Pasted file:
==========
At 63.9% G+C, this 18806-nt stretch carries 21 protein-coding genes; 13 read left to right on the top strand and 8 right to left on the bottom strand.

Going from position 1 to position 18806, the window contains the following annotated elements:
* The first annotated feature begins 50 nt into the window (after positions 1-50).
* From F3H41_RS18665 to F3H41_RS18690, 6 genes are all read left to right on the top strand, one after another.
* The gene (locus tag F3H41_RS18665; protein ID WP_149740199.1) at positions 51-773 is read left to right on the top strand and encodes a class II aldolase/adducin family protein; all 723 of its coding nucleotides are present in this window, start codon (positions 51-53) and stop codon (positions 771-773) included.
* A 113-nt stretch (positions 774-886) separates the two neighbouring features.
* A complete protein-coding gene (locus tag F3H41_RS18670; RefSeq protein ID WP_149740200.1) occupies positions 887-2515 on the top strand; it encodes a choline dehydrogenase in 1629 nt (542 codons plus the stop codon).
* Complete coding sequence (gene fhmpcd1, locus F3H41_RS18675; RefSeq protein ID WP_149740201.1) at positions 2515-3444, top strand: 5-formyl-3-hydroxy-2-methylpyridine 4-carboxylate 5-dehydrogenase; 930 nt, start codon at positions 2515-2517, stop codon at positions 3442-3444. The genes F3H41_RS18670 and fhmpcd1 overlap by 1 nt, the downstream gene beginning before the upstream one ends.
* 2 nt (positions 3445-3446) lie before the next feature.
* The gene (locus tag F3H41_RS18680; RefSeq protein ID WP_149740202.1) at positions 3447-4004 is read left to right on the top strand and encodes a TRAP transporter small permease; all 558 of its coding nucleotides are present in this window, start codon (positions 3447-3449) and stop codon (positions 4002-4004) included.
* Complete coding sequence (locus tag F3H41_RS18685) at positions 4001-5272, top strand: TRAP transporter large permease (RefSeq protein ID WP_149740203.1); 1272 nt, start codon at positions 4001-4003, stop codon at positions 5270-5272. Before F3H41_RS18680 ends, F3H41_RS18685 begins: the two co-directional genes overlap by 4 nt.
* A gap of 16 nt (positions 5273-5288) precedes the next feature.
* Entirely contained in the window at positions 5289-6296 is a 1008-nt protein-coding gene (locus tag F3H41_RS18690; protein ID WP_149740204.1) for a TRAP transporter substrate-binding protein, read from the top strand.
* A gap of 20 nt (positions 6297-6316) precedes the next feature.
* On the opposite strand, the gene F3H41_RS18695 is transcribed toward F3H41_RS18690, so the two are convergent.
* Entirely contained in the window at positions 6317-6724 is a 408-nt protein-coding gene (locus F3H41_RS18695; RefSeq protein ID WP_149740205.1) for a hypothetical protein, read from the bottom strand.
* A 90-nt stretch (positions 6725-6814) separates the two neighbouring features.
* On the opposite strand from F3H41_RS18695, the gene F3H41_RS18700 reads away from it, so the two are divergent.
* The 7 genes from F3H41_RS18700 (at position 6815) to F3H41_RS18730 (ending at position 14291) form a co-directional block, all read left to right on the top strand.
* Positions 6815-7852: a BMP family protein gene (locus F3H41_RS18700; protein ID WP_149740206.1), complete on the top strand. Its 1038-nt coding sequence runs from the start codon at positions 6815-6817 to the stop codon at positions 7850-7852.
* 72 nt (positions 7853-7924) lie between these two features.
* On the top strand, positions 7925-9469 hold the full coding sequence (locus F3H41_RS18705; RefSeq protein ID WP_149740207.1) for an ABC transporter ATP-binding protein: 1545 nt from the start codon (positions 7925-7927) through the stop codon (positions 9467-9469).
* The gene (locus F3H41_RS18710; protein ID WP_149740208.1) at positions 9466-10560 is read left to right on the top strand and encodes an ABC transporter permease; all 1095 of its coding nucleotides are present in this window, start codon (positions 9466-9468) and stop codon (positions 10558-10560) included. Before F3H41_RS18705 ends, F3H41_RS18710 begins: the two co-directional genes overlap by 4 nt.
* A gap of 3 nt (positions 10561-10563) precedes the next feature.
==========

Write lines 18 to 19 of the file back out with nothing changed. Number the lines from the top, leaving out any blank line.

* On the opposite strand from F3H41_RS18695, the gene F3H41_RS18700 reads away from it, so the two are divergent.
* The 7 genes from F3H41_RS18700 (at position 6815) to F3H41_RS18730 (ending at position 14291) form a co-directional block, all read left to right on the top strand.